Within the world of buy-side operations, you may be led to believe that simply putting some software in the cloud is the answer to all your infrastructure problems. Many software vendors, consulting firms, hosting cloud service providers and a whole array of other organisations (many with vested interests) have passionately proclaimed the benefits of cloud-based technology, decried any other approach to deploying software and asserted that the only future for investment management fintech is hosted services in the cloud. Leaving the hyperbole aside, the decision between ‘cloud or non-cloud’ is not always quite so binary.
For some buy-side firms, a local installation on physical servers might still be the best option for a number of reasons that may simply relate to corporate preference. It is fair to say that this approach often requires a heavy technical architecture – hardware to run systems on and replication of that hardware in another location as a safeguard. There is nothing wrong with this stance and it might still offer security and comfort to those still unsure what a cloud environment might mean for them. For those considering change, however, a local installation commonly necessitates multiple environments, such as UAT, development, production and disaster recovery. There is an element of risk in this methodology, since there may be some latency between the disaster recovery and production environments, and, if a client has software on local servers that are approaching the end of their lifespan, it might make sense to consider a cloud-based deployment in some form as a new server can cost upwards of £100,000.
One preference may be deployment in the buy-side firm’s own cloud service provider’s environment. This type of private cloud approach operates as a hosted data centre, whereby new systems utilised by a buy-side firm are always installed on the same provider’s infrastructure. The ‘installation’ would therefore be on virtual machines that potentially host all of a firm’s cloud-based systems and offers greater integration, support and maintenance opportunities across systems and external connectivity. With cloud-based services there are options for real-time replication of environments so the risk of data loss or latency in the cloud can be mitigated. There are therefore ‘soft gains’ in moving to technology that is run in virtual environments. Since many of the larger buy-side businesses are working towards this kind of arrangement for their IT infrastructure, vendors must to be capable of deploying their software solutions in these external ‘virtual’ locations.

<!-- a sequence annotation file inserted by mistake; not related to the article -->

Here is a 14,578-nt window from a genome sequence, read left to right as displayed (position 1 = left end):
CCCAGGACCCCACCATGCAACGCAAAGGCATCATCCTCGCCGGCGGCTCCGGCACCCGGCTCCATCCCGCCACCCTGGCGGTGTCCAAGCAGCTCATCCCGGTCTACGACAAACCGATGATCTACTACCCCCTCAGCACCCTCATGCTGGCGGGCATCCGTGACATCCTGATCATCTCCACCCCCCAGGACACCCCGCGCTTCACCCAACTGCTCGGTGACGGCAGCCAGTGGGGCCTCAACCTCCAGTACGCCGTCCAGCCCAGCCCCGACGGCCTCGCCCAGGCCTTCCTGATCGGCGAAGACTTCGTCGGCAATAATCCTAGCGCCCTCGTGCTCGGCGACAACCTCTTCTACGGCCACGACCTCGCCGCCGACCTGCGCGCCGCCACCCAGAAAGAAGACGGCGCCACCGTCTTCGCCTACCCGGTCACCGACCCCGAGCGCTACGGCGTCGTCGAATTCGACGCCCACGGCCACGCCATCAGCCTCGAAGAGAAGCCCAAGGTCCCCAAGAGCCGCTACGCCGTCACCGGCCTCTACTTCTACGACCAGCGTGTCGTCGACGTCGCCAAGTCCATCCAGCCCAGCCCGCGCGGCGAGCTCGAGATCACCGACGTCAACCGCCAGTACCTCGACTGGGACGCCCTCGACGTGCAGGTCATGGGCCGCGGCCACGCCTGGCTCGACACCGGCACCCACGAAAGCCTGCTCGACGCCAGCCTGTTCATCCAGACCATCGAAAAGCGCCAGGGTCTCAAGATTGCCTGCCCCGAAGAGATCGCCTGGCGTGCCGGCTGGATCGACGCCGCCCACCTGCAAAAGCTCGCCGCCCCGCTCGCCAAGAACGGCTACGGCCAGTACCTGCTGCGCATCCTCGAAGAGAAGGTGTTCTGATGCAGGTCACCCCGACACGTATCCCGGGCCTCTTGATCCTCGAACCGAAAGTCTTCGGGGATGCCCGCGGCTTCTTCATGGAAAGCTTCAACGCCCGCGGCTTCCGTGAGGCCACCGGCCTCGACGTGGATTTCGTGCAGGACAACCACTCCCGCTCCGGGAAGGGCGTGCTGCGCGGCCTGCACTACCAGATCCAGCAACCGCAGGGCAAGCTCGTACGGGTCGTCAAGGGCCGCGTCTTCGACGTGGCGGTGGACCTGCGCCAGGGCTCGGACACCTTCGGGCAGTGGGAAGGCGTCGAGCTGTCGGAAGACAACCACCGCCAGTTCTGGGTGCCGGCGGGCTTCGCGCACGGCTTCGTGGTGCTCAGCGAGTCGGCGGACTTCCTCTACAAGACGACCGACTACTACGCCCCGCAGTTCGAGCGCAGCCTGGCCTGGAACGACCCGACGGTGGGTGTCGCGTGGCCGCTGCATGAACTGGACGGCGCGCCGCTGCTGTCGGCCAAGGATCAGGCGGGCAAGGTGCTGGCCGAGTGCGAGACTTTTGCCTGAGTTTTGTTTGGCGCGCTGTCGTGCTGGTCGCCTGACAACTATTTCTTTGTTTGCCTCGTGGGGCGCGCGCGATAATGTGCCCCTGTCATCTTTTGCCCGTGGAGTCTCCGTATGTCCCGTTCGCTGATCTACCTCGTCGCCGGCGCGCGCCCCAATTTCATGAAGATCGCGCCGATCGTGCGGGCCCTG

A third option is for the vendor to install and deploy their systems on a cloud-based hosted service, creating a virtual machine environment (directly within Microsoft Azure, Amazon Web Services or other cloud computing provider) on behalf of the buy-side firm. In this scenario the vendor has the relationship with the cloud service provider, delivering a shopping list of both services and architecture required to run its system and support it.
A crucial difference with this third methodology is that the vendor also manages and monitors the system on behalf of the client. Typically, if there is a problem with a system the buy-side firm would contact the vendor’s support desk to report the issue and the vendor would issue a patch to fix it. In a cloud hosted model, the vendor should be monitoring the system running in the virtual machine environment to see the problem first-hand as well as managing upgrades and external patches to the servers. This approach certainly involves much more than simply depositing a system in environments such as Microsoft Azure and imagining that it will take care of itself. This approach is also spawning new service propositions from vendors determined to keep up with changing times and consider new service opportunities.
I do believe that this kind of hosted management service will become increasingly popular among buy-side firms. Clients, nevertheless, need to be aware that this is not necessarily going to be a cheaper option as vendors are assuming many of the responsibilities previously managed and funded directly by clients, and there are no magical fixes to the necessary overheads. Buy-side firms should not consider this arrangement from simply an economic perspective, but because it is more effective and efficient as part of a longer-term strategy to move away from technology support models.
For buy-side firms considering their method of software deployment, there are at least three choices. Corfinancial understands that the buy-side industry is seriously considering greater, more strategic moves towards the cloud and that shift is inevitable, but we believe that firms need choice within the transition. Whatever route chosen, firms should always demand flexibility as its business model may regularly change in the future. As a consequence, vendors must be fully invested in their cloud strategy to be in a position to provide services that they may have never previously delivered. Fundamentally, I believe that the objective for all buy-side firms should be to get the best value out of a system without the overhead of maintaining it.